That was a nice overview of the good and bad points of the movie, Fritzi. “Our villain means to use the letters to further his own mwahaha ends.” — my favorite line. I’m glad you went into detail about your effort to give Carol Dempster a fair chance. I don’t get her, but I always figured it is a matter of taste. Thank you for the link to my post. I added a link to this post in mine. And thank you for doing all the work of setting up this blogathon.

    1. Movies, Silently

      My pleasure and thank you! I was glad you posted about Mr. Gillette since the two topics glide together so well.

      Yes indeed, the Carol Dempster debate gets unnecessarily heated. Like you, I feel it is very much a matter of taste.

  2. Emily

    I’m not a Dempster fan either. She’s pretty in an unconventional way and not bad per se, but she wasn’t terribly charismatic or talented IMO.

    1. Movies, Silently

      I agree that’s her main problem. If Griffith (at her urging) had not been so determined to make her a superstar, she may have grown into a better performer. Of course, we shall never know for sure.

      1. Emily

        In Richard Schikel’s DW Griffith biography, he says Dempster tended to work better in more restrained roles, rather than the perky ingenues Griffith endowed her with. It’s possible she may have worked better as a supporting player.

      2. Movies, Silently

        I thought she was pretty good in The White Rose but in her other supporting roles (that I have seen anyway) she was just meh. It’s a pity that he seems to have attached his ego as an auteur to making her a superstar.

  3. Marsha Collock

    WOW – great review! I admit, I always fall under the sway of the beautiful Mr. Barrymore and always cut him slack no matter what the film. I’ve not seen this one, but sure would like to. I have had the same Carol Dempster dilemma. Sadly, the only one to whom she really appealed was Mr. Griffith. However, I would like to see her in The Sorrows of Satan. I have read good things about her performance in that one. Have you seen it? Oh, and by the way, thanks for hosting this awesome blogathon!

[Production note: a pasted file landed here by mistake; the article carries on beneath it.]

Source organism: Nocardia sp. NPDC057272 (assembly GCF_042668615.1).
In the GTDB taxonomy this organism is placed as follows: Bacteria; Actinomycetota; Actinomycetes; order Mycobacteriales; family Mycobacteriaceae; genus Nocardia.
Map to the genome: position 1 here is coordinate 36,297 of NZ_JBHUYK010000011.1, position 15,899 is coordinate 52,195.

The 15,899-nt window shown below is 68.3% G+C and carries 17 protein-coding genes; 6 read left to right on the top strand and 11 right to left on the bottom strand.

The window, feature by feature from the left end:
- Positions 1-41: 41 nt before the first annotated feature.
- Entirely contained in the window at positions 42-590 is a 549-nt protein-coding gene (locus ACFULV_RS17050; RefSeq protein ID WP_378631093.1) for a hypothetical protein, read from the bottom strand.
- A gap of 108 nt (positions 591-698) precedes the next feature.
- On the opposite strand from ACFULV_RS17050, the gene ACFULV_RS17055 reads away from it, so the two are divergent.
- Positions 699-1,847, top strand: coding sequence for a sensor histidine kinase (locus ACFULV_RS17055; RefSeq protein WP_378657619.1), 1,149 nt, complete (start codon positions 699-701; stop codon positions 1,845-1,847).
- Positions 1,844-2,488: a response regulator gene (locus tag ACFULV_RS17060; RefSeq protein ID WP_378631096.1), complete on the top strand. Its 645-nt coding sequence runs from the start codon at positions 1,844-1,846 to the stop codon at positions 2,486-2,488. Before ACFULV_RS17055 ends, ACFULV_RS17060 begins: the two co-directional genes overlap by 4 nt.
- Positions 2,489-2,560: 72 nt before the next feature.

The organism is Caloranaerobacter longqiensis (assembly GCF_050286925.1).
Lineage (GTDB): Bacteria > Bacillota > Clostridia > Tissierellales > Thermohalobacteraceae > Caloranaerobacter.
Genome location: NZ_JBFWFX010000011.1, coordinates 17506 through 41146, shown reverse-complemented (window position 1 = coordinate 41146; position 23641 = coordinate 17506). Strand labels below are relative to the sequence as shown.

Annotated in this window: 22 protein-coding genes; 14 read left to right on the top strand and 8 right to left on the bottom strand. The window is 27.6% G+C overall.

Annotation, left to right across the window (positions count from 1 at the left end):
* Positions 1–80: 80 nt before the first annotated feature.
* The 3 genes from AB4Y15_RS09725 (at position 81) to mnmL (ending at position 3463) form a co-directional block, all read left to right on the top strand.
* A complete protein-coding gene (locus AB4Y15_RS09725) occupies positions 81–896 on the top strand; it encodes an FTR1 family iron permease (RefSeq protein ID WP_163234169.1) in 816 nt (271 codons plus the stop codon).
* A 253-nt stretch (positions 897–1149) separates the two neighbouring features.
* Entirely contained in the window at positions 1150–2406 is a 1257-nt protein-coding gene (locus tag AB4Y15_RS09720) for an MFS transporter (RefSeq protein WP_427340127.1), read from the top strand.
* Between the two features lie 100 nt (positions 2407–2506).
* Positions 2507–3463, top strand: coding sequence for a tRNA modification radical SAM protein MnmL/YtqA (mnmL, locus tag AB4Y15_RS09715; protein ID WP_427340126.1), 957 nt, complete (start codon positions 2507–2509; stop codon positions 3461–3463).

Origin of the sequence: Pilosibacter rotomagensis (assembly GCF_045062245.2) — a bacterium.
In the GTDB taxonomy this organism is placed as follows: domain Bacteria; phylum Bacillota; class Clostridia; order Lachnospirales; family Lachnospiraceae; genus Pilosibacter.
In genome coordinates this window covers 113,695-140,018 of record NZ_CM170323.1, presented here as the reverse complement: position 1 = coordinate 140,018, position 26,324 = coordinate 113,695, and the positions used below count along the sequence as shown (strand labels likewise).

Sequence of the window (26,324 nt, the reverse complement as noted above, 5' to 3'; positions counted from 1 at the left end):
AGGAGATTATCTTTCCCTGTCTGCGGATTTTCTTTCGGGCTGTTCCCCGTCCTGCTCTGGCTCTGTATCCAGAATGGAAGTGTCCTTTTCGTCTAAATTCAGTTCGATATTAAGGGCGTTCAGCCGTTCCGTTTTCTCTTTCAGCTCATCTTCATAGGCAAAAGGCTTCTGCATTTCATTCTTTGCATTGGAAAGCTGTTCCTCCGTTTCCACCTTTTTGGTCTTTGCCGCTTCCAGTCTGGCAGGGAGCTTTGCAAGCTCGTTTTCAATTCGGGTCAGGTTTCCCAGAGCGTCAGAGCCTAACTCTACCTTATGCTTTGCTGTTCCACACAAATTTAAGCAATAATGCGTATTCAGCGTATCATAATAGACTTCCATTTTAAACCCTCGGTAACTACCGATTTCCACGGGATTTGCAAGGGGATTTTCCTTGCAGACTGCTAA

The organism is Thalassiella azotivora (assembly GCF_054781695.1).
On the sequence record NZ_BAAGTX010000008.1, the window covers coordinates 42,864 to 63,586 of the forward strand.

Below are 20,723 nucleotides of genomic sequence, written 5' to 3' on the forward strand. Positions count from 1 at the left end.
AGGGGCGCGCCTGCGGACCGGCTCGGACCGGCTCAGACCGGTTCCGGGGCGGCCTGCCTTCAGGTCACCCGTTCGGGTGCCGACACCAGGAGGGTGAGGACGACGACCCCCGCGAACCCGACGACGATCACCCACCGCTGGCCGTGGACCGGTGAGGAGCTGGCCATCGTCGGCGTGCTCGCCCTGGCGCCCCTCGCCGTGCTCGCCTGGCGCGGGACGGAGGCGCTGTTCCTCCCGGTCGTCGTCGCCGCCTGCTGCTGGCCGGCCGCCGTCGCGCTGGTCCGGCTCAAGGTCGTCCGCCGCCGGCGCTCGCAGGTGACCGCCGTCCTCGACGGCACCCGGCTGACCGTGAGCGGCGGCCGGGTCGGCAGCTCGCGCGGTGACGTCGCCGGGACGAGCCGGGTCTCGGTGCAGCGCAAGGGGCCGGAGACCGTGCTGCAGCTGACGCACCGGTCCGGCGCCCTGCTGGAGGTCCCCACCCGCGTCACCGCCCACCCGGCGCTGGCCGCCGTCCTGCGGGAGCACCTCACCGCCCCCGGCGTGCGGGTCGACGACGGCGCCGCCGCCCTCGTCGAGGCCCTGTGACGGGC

1. Movies, Silently

      So glad you are enjoying it!

      I’ve not seen The Sorrows of Satan, Griffith’s mid to late twenties output is terribly difficult to find sometimes. I only just got to see Lady of the Pavements.

      But I saw that One Exciting night is getting DVD release so I will probably check that one out and wade into the Dempster debate once more.

  4. Nick Cardillo

    Believe it or not, I never have seen this movie in its entirety! I have read a great deal about it and its interesting history. From stills I have seen, Gustav von Seyffertitz looks like one heck of a Moriarty!

    Thanks for the excellent review.

    1. Movies, Silently

      Glad you enjoyed it!
      Von Seyffertitz is one of the better Moriartys I have seen. He was just so good at playing evil.

  5. carygrantwonteatyou

    You had me at “baby Powell”:) It’s true that an actor’s beauty can distract from the character. Tom Perrotta said he wouldn’t have chosen Kate Winslet for Little Children for that reason–he wasn’t complaining about the choice (how could he?), but was observing that her looks changed his interpretation. And how many films have we seen marred by romantic pairings? (Drive is a recent one that comes to mind). Excellent review. I have only seen a few Sherlock films and am glad to have your recs for the best. Incidentally, if you haven’t checked it out, there’s a fascinating story about the death of a Holmes enthusiast that appeared in Best American Crime Writing– if interested. Leah

    1. Movies, Silently

      Thank you! If you want to see more, you can never go wrong with Jeremy Brett. I was a bit torn in complaining about Barrymore’s looks. I mean, on one hand, he is a bit too handsome but on the other, I was certainly enjoying the view. 😉 Thanks for the link, I will check it out!

  6. Patricia Nolan-Hall (@CaftanWoman)

    I agree that there is not enough about the movie that makes if feel truly “Holmesian”. In my movie memory bank it is filed under “Bill Powell flick”.

    However, I give a lot of leeway to every Holmes adaption, homage, pastiche and rip-off, be it film or print. Can’t get enough of the guy. It`s just a pity we couldn`t have cloned Conan Doyle.

    1. Movies, Silently

      I agree, Powell absolutely stole the show, as did Roland Young. I kind of wanted the movie to be just about them. 😉

  7. Blakeney

    Robert Downey Jr. has great onscreen presence, but it seemed like his version was trying to hard to create “Sherlock Holmes, Action Hero!” It seemed at odds with the character’s core. I’ve been wanting to see some silent versions of the character – this looks like a great place to start (and William Powell is always a draw!)

    1. Movies, Silently

      He is definitely a draw! You can immediately see that the kid is going places (though he did have a detour into villainy for the next five years or so)

  8. Le

    What a wonderful, in-depth review! I hope I can put my hands in the DVD of this movie soon. I really like William Powell’s silents, and I’m now curious to check more of Carol Dempster…
    Thanks for hosting this blogathon!

  9. silverscreenings

    Aha! I was wondering who your fave Sherlock might be! I’ve not seen any Sherlock business with Jeremy Brett, but I will watch for him.

    Great review (as always). I liked your examination of the various aspects of the film. As for Carol Dempster, I have no opinion. But you’ve given me a new topic to research… 🙂